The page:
Angelica is part of the parsley family and is related to carrots, celery and fennel. Native to Europe, it is a self-seeding biennial that has serrated leaves and hollow stems. It has white flowers that form the umbrella-shape common to all umbel plants. The flowers mature into double, egg-shaped seeds. The plant grows best in rich, well drained soils and at high altitudes. The A. pinnata variety grows in the Rocky Mountain region of North America. The roots and seeds of Angelica have historically been used the support digestive function. When used for digestive support, it is usually prepared as a tea or tincture, but it could be ground and put into pill or capsule form if preferred. Angelica has a bitter flavor, so a little goes a long way.
History and Folklore:
Angelica has been cultivated since as early as the 10th century as both a vegetable and a medicinal herb. The stems are used as a flavoring in liqueurs and, when crystallized in sugar syrup, as a candy. They are also used as aromatics in the production of gin. Angelica is a bitter herb historically used for digestive issues ranging from stomach upset to diarrhea and dysentery* and can be used as a flavoring in liqueurs and candies. The root has historically been used by midwives to support normal delivery of the placenta post-partum*. The Latin name comes from the belief that the Archangel, Michael told humans of its beneficial uses.
Cultivation and Harvest:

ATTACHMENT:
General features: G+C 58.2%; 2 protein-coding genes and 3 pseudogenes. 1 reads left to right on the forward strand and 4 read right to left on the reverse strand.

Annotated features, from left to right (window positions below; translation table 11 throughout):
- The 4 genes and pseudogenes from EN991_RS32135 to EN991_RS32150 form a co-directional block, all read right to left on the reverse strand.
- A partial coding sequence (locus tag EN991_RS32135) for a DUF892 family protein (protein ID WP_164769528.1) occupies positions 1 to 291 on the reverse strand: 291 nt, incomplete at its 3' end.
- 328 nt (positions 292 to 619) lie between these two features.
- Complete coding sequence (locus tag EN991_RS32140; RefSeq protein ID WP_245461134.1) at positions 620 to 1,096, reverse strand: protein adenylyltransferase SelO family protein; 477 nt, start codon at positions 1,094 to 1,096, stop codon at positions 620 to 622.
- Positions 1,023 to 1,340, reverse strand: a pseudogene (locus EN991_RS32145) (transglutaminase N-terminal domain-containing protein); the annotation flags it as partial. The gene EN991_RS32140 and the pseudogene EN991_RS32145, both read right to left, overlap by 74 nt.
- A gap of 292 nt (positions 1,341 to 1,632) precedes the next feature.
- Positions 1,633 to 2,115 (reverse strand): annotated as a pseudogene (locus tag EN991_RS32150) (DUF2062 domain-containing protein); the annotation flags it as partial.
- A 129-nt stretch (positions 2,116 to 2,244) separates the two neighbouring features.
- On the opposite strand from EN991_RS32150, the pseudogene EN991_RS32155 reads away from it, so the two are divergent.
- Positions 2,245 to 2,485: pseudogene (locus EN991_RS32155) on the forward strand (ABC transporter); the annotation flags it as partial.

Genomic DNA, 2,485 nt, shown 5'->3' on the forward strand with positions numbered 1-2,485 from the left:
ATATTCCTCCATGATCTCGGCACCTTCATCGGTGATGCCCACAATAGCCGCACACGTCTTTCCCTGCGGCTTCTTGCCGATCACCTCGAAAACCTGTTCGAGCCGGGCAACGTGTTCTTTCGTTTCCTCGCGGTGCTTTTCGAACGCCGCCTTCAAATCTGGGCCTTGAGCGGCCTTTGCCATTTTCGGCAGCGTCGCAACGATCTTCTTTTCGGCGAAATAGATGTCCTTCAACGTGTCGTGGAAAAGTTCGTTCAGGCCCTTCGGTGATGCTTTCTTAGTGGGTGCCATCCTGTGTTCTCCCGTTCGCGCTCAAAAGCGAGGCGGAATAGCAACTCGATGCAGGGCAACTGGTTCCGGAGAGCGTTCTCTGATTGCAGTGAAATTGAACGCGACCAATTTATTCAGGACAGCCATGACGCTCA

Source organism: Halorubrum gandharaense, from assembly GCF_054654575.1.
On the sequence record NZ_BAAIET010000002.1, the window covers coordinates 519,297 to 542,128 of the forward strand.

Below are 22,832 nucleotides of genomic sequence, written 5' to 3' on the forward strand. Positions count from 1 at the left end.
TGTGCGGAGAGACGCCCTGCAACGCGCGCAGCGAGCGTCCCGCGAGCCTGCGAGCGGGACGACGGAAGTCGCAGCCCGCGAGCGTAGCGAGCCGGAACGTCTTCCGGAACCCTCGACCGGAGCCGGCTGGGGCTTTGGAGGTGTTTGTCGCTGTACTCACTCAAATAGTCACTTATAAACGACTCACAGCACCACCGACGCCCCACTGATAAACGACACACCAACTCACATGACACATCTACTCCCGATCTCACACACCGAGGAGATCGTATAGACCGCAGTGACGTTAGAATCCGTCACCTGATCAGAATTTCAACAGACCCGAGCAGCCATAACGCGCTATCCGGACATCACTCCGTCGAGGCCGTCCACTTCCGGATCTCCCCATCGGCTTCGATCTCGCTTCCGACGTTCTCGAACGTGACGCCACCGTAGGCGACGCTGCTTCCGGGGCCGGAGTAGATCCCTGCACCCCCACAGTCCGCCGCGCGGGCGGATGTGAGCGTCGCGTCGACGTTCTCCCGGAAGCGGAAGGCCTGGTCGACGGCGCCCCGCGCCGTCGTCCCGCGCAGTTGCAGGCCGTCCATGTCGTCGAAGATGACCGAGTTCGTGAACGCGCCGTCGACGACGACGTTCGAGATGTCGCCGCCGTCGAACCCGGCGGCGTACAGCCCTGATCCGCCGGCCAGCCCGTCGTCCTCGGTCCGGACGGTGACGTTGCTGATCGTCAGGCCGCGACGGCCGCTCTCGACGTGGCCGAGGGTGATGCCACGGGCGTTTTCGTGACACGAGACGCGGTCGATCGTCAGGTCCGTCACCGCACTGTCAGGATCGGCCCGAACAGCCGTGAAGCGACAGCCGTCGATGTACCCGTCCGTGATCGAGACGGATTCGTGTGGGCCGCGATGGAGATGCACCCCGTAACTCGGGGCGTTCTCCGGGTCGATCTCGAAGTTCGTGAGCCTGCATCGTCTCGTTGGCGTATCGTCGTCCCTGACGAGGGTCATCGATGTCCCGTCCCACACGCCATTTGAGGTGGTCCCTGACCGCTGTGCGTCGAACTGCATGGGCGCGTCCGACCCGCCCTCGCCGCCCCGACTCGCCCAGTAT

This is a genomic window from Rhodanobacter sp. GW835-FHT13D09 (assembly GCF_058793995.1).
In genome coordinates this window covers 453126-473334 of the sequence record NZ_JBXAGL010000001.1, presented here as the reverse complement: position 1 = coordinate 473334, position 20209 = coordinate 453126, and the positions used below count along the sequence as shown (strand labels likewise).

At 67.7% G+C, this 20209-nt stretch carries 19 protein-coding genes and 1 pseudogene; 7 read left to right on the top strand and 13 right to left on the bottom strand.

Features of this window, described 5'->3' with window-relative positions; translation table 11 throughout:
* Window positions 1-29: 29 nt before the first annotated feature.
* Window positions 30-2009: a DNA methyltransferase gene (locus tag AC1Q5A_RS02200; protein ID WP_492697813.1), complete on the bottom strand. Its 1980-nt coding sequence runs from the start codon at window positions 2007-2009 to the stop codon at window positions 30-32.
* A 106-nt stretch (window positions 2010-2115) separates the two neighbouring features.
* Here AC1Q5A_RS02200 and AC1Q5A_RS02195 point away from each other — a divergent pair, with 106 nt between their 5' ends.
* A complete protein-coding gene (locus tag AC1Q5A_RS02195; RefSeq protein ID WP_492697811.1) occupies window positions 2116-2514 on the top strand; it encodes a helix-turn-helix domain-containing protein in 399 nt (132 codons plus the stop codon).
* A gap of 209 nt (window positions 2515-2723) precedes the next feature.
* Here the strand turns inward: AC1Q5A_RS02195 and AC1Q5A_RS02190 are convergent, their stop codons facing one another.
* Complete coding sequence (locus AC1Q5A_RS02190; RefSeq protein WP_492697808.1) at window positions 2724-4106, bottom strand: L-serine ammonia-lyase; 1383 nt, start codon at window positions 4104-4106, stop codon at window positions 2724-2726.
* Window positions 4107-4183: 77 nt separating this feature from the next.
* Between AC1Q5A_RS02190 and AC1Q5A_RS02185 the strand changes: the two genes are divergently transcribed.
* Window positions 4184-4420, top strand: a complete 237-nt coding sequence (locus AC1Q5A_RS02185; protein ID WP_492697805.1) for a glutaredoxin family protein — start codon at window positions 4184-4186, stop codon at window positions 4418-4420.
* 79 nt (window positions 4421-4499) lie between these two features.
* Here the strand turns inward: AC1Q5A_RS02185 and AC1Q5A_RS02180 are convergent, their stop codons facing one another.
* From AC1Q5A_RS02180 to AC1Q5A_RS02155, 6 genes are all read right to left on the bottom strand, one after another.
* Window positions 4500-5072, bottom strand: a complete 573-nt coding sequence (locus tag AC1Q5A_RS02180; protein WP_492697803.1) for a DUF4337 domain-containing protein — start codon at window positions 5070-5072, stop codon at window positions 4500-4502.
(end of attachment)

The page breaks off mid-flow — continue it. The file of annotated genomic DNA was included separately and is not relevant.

The large roots, collected in the fall of the first or spring of the second year of the biennial cycle, should be split and dried. Then they can be ground or chopped for use in teas and tinctures. The edible stems should be stripped of their leaves. If allowed to go to seed prior to harvest, the seeds should be left on the stems to dry before removal and storage. Alternatively, the seeds can be tinctured fresh, immediately after harvest. Do not harvest during drought.
Ingredients: Angelica Root (Angelica Archangelica)
Don’t take if pregnant or nursing or if you are taking blood thinning agents or drugs to control blood sugar. When harvesting, be certain that you have the right plant. Many Angelica relatives are deadly poisonous. It would be safest to grow your own Angelica from purchased seed.
Traditional Herbal Actions*:
Antispasmodic, Astringent, Bitter*
Wild celery, Garden Angelica, Holy Ghost
Angelica arguta A. genuflexa, A. grayi, A. hendersonii, A. lineariloba, A. pinnata, A. tomentosa
Tincture Ingredients: Angelica Root (Angelica Archangelica)
None of these items or statements are approved by FDA. Consult your physician before taking any supplement. Do not take herbs or tinctures during pregnancy without consulting your healthcare provider. This product is not intended to diagnose or treat any disease. All information here is for entertainment and educational purposes only.
*This statement has not been verified by the FDA and is only referenced here as a fun fact and/or for historical commentary, is not to be used as medical advice in any way. Consult your doctor before ingesting any herbal product.